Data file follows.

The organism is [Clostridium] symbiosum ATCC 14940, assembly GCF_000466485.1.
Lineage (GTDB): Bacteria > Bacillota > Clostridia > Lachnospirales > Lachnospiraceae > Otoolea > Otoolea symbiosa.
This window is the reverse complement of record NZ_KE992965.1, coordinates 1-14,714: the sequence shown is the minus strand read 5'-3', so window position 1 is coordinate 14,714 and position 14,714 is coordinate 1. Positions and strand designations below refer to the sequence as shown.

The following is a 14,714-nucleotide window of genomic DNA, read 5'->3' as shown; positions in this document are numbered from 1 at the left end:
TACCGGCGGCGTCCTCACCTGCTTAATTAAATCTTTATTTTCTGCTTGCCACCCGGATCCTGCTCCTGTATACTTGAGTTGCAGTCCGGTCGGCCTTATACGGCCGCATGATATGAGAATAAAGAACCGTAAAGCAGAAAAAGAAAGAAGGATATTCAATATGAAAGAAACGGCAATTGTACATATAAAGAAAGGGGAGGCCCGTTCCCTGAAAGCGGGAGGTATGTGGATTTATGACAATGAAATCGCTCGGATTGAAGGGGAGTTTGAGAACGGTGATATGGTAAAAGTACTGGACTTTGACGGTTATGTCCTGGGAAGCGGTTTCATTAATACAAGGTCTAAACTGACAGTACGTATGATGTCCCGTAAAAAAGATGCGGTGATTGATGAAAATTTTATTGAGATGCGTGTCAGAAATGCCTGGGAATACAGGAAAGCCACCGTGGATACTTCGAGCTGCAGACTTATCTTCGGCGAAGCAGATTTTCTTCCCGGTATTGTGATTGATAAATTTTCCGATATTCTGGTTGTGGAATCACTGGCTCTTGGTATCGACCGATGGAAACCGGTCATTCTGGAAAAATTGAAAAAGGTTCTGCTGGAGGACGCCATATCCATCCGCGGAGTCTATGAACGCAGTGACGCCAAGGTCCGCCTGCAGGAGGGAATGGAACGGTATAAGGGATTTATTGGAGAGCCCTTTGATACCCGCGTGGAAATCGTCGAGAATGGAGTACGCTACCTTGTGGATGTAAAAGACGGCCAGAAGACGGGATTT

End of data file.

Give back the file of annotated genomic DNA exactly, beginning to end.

The organism is [Clostridium] symbiosum ATCC 14940, assembly GCF_000466485.1.
Lineage (GTDB): Bacteria > Bacillota > Clostridia > Lachnospirales > Lachnospiraceae > Otoolea > Otoolea symbiosa.
This window is the reverse complement of record NZ_KE992965.1, coordinates 1-14,714: the sequence shown is the minus strand read 5'-3', so window position 1 is coordinate 14,714 and position 14,714 is coordinate 1. Positions and strand designations below refer to the sequence as shown.

The following is a 14,714-nucleotide window of genomic DNA, read 5'->3' as shown; positions in this document are numbered from 1 at the left end:
TACCGGCGGCGTCCTCACCTGCTTAATTAAATCTTTATTTTCTGCTTGCCACCCGGATCCTGCTCCTGTATACTTGAGTTGCAGTCCGGTCGGCCTTATACGGCCGCATGATATGAGAATAAAGAACCGTAAAGCAGAAAAAGAAAGAAGGATATTCAATATGAAAGAAACGGCAATTGTACATATAAAGAAAGGGGAGGCCCGTTCCCTGAAAGCGGGAGGTATGTGGATTTATGACAATGAAATCGCTCGGATTGAAGGGGAGTTTGAGAACGGTGATATGGTAAAAGTACTGGACTTTGACGGTTATGTCCTGGGAAGCGGTTTCATTAATACAAGGTCTAAACTGACAGTACGTATGATGTCCCGTAAAAAAGATGCGGTGATTGATGAAAATTTTATTGAGATGCGTGTCAGAAATGCCTGGGAATACAGGAAAGCCACCGTGGATACTTCGAGCTGCAGACTTATCTTCGGCGAAGCAGATTTTCTTCCCGGTATTGTGATTGATAAATTTTCCGATATTCTGGTTGTGGAATCACTGGCTCTTGGTATCGACCGATGGAAACCGGTCATTCTGGAAAAATTGAAAAAGGTTCTGCTGGAGGACGCCATATCCATCCGCGGAGTCTATGAACGCAGTGACGCCAAGGTCCGCCTGCAGGAGGGAATGGAACGGTATAAGGGATTTATTGGAGAGCCCTTTGATACCCGCGTGGAAATCGTCGAGAATGGAGTACGCTACCTTGTGGATGTAAAAGACGGCCAGAAGACGGGATTT